|I have been fascinated by birds ever since I can remember – well, anyway since the age of four, when I was taken to see a pair of Tawny Owls next door. As a child at school on the edge of Ashdown Forest, in Sussex, I spent hours, often on my own, watching and drawing birds, and was lucky to find a mentor in the person of a local doctor who was not only an excellent naturalist, but also drew birds.
Later, at school in the West Sussex countryside, there was ample opportunity for birding, and in my teens I discovered Cley marsh, and benefitted hugely from Richard Richardson’s encouragement and advice, soon ranging further afield to the Camargue, the Alps and then Uganda.In 1965 I became the Hon. Secretary of the British Ornithologists’ Club, and as a result of a contact there, jumped at the chance of illustrating a planned field guide to the birds of south-east Asia, spending several months birding in Thailand and Malaya.I then started eight years of spare-time work painting the plates (while pursuing a ‘normal’ business career). The publishers were keen on further projects, so at last it seemed possible to make a living out of my twin passions, for birds and painting.Over the following years I illustrated many field guides, and monographs on families such as Pittas, Hornbills and Nightjars. Working on the illustrations for the seven volume handbook The Birds of Africa spread over 25 years. The fieldwork involved in this project formed the basis for my book Safari Sketchbook, published in 2010.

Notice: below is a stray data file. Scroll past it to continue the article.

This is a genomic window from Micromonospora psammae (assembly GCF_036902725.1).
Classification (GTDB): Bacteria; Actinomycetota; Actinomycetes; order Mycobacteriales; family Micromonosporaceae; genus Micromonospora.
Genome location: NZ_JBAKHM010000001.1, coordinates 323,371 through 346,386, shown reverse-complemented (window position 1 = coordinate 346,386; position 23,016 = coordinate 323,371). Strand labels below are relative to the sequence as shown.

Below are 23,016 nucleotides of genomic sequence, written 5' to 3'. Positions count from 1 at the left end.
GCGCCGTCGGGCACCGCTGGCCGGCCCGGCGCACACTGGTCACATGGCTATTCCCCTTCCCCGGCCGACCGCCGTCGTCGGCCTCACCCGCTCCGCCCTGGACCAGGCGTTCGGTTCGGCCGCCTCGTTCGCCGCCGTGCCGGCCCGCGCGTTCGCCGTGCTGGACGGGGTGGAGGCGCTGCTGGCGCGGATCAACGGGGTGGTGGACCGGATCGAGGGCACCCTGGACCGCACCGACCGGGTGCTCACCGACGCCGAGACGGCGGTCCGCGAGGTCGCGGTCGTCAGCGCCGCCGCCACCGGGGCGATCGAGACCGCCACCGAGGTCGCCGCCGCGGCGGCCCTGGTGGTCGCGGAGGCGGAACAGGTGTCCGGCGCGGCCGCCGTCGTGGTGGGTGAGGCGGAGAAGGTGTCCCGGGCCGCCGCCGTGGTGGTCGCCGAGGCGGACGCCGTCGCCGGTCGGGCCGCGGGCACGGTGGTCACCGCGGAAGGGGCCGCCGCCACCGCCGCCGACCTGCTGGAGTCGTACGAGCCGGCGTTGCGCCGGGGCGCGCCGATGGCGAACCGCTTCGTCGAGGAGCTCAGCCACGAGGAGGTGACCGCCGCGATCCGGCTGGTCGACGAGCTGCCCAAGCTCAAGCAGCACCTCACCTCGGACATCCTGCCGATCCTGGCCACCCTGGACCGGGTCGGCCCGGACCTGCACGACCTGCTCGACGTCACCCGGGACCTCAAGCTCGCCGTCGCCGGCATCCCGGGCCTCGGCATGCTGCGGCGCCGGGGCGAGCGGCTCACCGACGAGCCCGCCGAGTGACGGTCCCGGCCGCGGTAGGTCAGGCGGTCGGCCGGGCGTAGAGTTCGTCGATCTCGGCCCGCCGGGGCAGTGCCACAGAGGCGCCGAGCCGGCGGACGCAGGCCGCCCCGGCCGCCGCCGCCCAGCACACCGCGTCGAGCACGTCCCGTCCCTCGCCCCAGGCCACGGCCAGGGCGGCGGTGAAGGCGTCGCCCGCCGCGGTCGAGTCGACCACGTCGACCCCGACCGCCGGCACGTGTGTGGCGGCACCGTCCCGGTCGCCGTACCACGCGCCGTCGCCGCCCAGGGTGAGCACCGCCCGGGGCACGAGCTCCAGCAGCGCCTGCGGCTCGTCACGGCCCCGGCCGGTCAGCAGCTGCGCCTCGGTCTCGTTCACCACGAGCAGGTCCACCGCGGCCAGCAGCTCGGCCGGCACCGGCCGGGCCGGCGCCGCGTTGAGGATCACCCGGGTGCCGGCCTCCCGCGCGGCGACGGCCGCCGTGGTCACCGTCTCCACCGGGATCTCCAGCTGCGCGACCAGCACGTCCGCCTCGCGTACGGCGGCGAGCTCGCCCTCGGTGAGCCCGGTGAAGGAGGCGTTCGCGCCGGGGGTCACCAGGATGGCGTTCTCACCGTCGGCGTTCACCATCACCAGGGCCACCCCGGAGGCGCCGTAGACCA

Living in north Norfolk provides plenty of inspiration for paintings that are more concerned with interpretation and atmosphere, in oil or watercolour, of both wildlife and landscapes.